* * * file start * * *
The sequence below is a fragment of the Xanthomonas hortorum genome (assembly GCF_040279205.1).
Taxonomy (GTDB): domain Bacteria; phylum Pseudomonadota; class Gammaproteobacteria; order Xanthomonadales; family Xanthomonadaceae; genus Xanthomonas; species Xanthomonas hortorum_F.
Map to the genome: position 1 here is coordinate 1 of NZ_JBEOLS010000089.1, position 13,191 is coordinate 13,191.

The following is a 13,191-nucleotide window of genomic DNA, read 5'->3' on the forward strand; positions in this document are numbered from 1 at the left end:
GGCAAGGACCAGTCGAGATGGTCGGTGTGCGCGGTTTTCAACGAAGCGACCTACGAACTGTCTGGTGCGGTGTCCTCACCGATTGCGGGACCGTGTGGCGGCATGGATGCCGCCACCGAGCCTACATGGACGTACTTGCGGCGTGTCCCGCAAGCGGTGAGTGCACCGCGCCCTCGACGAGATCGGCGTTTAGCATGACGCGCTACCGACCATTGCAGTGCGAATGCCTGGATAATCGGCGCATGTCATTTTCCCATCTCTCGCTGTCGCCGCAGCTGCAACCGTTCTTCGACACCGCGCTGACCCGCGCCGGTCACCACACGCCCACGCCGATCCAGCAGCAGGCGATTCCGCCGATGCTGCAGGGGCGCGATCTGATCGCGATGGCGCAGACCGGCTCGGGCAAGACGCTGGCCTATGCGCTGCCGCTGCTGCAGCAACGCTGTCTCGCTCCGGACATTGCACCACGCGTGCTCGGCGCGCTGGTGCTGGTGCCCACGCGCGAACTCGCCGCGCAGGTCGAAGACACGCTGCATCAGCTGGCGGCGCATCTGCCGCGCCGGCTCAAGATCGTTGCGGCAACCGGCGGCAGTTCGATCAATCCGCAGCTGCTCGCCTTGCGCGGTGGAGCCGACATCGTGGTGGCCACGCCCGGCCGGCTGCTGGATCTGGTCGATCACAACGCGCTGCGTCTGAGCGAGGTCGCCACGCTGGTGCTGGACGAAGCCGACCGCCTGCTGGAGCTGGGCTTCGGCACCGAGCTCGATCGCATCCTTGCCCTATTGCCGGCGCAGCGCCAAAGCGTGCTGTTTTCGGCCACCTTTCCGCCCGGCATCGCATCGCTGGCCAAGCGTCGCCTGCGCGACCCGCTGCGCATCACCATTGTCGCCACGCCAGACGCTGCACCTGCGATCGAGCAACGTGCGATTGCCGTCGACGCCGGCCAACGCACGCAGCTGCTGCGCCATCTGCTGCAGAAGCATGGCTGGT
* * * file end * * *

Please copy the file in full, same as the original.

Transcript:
The sequence below is a fragment of the Xanthomonas hortorum genome (assembly GCF_040279205.1).
Taxonomy (GTDB): domain Bacteria; phylum Pseudomonadota; class Gammaproteobacteria; order Xanthomonadales; family Xanthomonadaceae; genus Xanthomonas; species Xanthomonas hortorum_F.
Map to the genome: position 1 here is coordinate 1 of NZ_JBEOLS010000089.1, position 13,191 is coordinate 13,191.

The following is a 13,191-nucleotide window of genomic DNA, read 5'->3' on the forward strand; positions in this document are numbered from 1 at the left end:
GGCAAGGACCAGTCGAGATGGTCGGTGTGCGCGGTTTTCAACGAAGCGACCTACGAACTGTCTGGTGCGGTGTCCTCACCGATTGCGGGACCGTGTGGCGGCATGGATGCCGCCACCGAGCCTACATGGACGTACTTGCGGCGTGTCCCGCAAGCGGTGAGTGCACCGCGCCCTCGACGAGATCGGCGTTTAGCATGACGCGCTACCGACCATTGCAGTGCGAATGCCTGGATAATCGGCGCATGTCATTTTCCCATCTCTCGCTGTCGCCGCAGCTGCAACCGTTCTTCGACACCGCGCTGACCCGCGCCGGTCACCACACGCCCACGCCGATCCAGCAGCAGGCGATTCCGCCGATGCTGCAGGGGCGCGATCTGATCGCGATGGCGCAGACCGGCTCGGGCAAGACGCTGGCCTATGCGCTGCCGCTGCTGCAGCAACGCTGTCTCGCTCCGGACATTGCACCACGCGTGCTCGGCGCGCTGGTGCTGGTGCCCACGCGCGAACTCGCCGCGCAGGTCGAAGACACGCTGCATCAGCTGGCGGCGCATCTGCCGCGCCGGCTCAAGATCGTTGCGGCAACCGGCGGCAGTTCGATCAATCCGCAGCTGCTCGCCTTGCGCGGTGGAGCCGACATCGTGGTGGCCACGCCCGGCCGGCTGCTGGATCTGGTCGATCACAACGCGCTGCGTCTGAGCGAGGTCGCCACGCTGGTGCTGGACGAAGCCGACCGCCTGCTGGAGCTGGGCTTCGGCACCGAGCTCGATCGCATCCTTGCCCTATTGCCGGCGCAGCGCCAAAGCGTGCTGTTTTCGGCCACCTTTCCGCCCGGCATCGCATCGCTGGCCAAGCGTCGCCTGCGCGACCCGCTGCGCATCACCATTGTCGCCACGCCAGACGCTGCACCTGCGATCGAGCAACGTGCGATTGCCGTCGACGCCGGCCAACGCACGCAGCTGCTGCGCCATCTGCTGCAGAAGCATGGCTGGT